Making them up as I go (2)

1. Tell the truth.
2. Entice, or fail.
3. To emphasize, summarize.
4. If it ain't short, it don't work.
5. Be clear.


And so I don't forget:
Don't explain. Just tell a story.
Don't argue. Just say things that make sense.
Expect people to be bored by the writing, and shorten it.

Sunday, August 21, 2016

If you say you "over-exaggerated"...

If you say you "over-exaggerated" it means you still think you should have exaggerated, but not quite so much.

Sunday, August 7, 2016

Not for its economics

From The Economist:

David Ricardo showed in 1817 that a country could benefit from trade even if it did everything better than its neighbours. A country that is better at everything will still be “most better”, so to speak, at something. It should concentrate on that, Ricardo showed, importing what its neighbours do “least worse”.

If bad grammar is not enough to make the point, an old analogy might...

I thought that was nicely written -- or at least a nice escape from some fairly crude terminology.

Monday, July 11, 2016

Use over time


Not quite at random, "use over time" graphs from Google:




Sunday, May 29, 2016

Formatting HTML, a detail


On the econ blog I'm complaining about Martin Feldstein. Yeah you should have heard of him // I'm not gonna say who he is // It doesn't matter anyway.

I looked him up on Wikipedia. Copied the first paragraph and pasted into my blog. Pasted it in the "compose" view. That way the links and HTML formatting gets pasted in, along with the text. So I get to see how (in this case) Wikipedia had formatted the text.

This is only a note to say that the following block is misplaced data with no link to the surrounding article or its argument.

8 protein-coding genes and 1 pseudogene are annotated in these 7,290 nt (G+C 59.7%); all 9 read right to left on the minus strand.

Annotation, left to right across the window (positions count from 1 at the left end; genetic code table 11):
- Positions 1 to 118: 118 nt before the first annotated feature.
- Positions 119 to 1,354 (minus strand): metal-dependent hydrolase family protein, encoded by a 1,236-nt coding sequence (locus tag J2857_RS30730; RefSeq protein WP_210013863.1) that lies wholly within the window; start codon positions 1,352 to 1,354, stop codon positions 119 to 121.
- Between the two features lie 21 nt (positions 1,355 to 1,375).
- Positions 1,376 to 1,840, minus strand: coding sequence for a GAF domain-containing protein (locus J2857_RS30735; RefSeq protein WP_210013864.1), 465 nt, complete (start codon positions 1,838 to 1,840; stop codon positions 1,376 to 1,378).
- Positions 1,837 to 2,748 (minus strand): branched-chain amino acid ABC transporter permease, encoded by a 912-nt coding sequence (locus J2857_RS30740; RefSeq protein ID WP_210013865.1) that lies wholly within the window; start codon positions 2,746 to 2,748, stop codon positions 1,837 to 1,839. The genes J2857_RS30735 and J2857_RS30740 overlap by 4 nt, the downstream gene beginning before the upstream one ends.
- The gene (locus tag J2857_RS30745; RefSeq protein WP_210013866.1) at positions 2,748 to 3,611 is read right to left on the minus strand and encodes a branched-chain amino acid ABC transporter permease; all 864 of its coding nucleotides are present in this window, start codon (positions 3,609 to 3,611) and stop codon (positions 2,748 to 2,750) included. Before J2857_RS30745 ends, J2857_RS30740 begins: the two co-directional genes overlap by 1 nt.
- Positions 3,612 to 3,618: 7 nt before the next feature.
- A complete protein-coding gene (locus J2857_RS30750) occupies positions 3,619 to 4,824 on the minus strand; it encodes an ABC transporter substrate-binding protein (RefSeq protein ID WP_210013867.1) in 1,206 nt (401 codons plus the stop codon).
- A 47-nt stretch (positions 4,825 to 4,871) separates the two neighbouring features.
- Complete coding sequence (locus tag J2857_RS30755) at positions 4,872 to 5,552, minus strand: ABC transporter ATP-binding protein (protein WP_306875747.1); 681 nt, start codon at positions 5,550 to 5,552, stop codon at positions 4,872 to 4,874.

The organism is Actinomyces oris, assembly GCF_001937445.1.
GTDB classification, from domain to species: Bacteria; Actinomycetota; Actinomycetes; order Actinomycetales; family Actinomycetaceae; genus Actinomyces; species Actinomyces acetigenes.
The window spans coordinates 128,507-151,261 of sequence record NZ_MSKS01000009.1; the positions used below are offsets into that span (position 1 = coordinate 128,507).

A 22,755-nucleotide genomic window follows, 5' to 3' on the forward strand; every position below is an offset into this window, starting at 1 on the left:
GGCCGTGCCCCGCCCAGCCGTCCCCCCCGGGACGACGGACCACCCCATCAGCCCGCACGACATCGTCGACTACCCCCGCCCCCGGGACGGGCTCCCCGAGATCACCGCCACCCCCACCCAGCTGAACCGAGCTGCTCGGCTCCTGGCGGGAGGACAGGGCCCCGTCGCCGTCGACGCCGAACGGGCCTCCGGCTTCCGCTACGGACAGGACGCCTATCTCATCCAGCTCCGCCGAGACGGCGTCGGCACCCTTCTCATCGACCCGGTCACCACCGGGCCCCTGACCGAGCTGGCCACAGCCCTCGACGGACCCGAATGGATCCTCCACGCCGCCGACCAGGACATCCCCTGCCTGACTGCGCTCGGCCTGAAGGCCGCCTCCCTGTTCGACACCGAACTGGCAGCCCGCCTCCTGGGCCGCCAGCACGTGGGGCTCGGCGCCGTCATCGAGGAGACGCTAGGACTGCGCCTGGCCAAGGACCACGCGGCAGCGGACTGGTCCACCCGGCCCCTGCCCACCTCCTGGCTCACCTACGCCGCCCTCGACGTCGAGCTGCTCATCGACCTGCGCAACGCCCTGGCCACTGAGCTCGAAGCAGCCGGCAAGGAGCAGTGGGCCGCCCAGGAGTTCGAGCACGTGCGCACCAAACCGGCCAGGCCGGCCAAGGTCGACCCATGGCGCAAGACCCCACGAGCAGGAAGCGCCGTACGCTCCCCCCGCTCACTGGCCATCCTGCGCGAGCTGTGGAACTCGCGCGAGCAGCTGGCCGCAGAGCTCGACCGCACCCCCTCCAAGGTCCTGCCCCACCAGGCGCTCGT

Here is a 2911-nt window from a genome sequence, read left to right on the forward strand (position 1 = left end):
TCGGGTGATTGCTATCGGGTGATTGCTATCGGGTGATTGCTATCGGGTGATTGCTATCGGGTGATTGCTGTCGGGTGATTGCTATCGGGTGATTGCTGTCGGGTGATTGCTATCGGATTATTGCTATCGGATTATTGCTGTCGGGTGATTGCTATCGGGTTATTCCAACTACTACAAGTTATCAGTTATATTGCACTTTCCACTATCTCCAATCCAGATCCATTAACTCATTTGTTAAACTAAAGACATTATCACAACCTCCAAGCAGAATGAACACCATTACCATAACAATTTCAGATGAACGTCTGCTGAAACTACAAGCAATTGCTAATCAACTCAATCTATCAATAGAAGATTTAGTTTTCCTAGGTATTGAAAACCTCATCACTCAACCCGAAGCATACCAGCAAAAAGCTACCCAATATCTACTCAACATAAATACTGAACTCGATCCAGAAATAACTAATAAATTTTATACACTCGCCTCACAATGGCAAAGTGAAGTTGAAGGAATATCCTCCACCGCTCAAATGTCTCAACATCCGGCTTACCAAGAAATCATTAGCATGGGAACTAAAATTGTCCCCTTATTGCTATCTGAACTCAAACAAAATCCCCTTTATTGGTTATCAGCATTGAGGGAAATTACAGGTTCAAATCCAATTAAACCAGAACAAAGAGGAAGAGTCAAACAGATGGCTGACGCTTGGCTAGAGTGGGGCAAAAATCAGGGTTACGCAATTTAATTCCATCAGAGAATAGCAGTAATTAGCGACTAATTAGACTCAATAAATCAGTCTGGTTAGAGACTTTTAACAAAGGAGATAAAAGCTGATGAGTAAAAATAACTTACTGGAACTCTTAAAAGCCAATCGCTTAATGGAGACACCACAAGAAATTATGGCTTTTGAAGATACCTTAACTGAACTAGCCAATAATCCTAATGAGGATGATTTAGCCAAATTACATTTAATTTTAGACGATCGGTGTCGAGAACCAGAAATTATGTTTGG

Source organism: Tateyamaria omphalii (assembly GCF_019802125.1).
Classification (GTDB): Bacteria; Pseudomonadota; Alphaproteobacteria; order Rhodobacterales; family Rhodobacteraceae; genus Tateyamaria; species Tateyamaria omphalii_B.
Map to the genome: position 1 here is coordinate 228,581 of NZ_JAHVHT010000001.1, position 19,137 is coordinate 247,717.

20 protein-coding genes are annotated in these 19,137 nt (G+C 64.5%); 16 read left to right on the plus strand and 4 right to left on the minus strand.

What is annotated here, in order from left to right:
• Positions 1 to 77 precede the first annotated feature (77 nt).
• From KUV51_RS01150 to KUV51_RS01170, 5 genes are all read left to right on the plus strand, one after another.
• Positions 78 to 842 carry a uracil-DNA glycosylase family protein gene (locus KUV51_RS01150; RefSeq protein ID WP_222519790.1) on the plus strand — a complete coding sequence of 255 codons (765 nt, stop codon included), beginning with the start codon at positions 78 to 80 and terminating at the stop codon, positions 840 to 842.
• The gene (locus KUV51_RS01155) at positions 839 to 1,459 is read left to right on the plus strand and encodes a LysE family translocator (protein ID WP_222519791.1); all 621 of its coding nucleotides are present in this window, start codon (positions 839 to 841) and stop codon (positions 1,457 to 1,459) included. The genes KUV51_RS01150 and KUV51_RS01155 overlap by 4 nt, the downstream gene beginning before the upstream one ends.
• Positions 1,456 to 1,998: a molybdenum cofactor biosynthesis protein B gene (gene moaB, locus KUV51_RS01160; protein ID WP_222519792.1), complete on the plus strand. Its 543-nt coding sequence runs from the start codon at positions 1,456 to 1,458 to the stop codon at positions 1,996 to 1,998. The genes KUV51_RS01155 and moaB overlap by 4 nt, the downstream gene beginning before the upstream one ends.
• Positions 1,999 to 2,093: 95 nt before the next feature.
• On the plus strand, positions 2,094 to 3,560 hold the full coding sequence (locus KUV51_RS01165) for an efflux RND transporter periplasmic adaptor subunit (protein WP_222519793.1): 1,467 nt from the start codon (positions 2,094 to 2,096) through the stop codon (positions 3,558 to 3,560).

The article begins with Feldstein's name. As Wikipedia has it:

Martin Stuart "Marty" Feldstein

If you look at Wikipedia's HTML for Feldstein's name, it turns out that the name is bolded but the quote marks are not.

<b>Martin Stuart</b> "<b>Marty</b>" <b>Feldstein</b>

The text is bolded, but the quote marks are not. I always wondered how to handle situations like that. I think this is a good way to do it.


Saturday, April 16, 2016

That's what it's like when I write.


That is the first time in this series that I've gone from correlation to causation. And even though I've known for thirty years that debt is the problem, the move still bothers me. Because while it's obvious to me that debt is the problem, it's apparently not obvious to most people.

That is the first time in this series that I've gone from correlation to causation. Even though I've known for thirty years that debt is the problem, the move still bothers me. Because while it's obvious to me that debt is the problem, it's apparently not obvious to most people.

That is the first time in this series that I've gone from correlation to causation. The move still bothers me, even though I've known for thirty years that debt is the problem. Because while it's obvious to me that debt is the problem, it's apparently not obvious to most people.

That is the first time in this series that I've gone from correlation to causation. The move still bothers me, even though I've known for thirty years that debt is the problem. Because, while it's obvious to me that debt is the problem, it's not obvious to everybody.

That is the first time in this series that I've gone from correlation to causation. The move still bothers me, even though I've known for thirty years that debt is the problem. Because it's obvious to me, but it's not obvious to everyone.

That is the first time in this series that I've gone from correlation to causation. The move still bothers me, even though I've known for thirty years that debt is the problem.

Friday, April 1, 2016

"Literally"

From On the Mechanics of Economic Development by Robert E. Lucas, Jr:
"The diversity across countries in measured per capita income levels is literally too great to be believed."
So Lucas is saying: Yeah, we measure per capita income levels, and we get results, but our results must be no good because we cannot believe -- we literally cannot believe -- those results are right.

I literally do not believe this is what Mr. Lucas meant to say.

Wednesday, March 23, 2016

Le mot juste


"Simulation" maybe?


So ... if the word comes from the late 20th century or the 1980s ... how come the "use over time" graph shows more use in the 19th century and less in the 20th?

Screw it. I'll just use "sim" to mean "simulation".